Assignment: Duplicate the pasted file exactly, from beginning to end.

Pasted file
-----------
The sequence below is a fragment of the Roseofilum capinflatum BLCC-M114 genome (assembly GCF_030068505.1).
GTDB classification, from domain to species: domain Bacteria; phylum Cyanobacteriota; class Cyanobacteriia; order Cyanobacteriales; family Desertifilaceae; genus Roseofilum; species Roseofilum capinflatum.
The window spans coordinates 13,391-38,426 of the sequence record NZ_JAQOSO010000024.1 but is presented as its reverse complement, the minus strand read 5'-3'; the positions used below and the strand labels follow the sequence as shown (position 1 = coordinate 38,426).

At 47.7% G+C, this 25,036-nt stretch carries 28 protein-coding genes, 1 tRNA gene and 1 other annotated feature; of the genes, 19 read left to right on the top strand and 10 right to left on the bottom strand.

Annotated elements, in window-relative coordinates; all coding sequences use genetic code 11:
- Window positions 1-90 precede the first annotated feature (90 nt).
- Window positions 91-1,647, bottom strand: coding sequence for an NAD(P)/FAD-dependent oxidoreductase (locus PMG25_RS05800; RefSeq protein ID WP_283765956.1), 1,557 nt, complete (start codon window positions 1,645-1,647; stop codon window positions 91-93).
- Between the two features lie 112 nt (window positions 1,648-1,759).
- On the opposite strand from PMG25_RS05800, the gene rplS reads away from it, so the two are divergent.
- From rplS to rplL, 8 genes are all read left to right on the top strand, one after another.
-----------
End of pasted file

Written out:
The sequence below is a fragment of the Roseofilum capinflatum BLCC-M114 genome (assembly GCF_030068505.1).
GTDB classification, from domain to species: domain Bacteria; phylum Cyanobacteriota; class Cyanobacteriia; order Cyanobacteriales; family Desertifilaceae; genus Roseofilum; species Roseofilum capinflatum.
The window spans coordinates 13,391-38,426 of the sequence record NZ_JAQOSO010000024.1 but is presented as its reverse complement, the minus strand read 5'-3'; the positions used below and the strand labels follow the sequence as shown (position 1 = coordinate 38,426).

At 47.7% G+C, this 25,036-nt stretch carries 28 protein-coding genes, 1 tRNA gene and 1 other annotated feature; of the genes, 19 read left to right on the top strand and 10 right to left on the bottom strand.

Annotated elements, in window-relative coordinates; all coding sequences use genetic code 11:
- Window positions 1-90 precede the first annotated feature (90 nt).
- Window positions 91-1,647, bottom strand: coding sequence for an NAD(P)/FAD-dependent oxidoreductase (locus PMG25_RS05800; RefSeq protein ID WP_283765956.1), 1,557 nt, complete (start codon window positions 1,645-1,647; stop codon window positions 91-93).
- Between the two features lie 112 nt (window positions 1,648-1,759).
- On the opposite strand from PMG25_RS05800, the gene rplS reads away from it, so the two are divergent.
- From rplS to rplL, 8 genes are all read left to right on the top strand, one after another.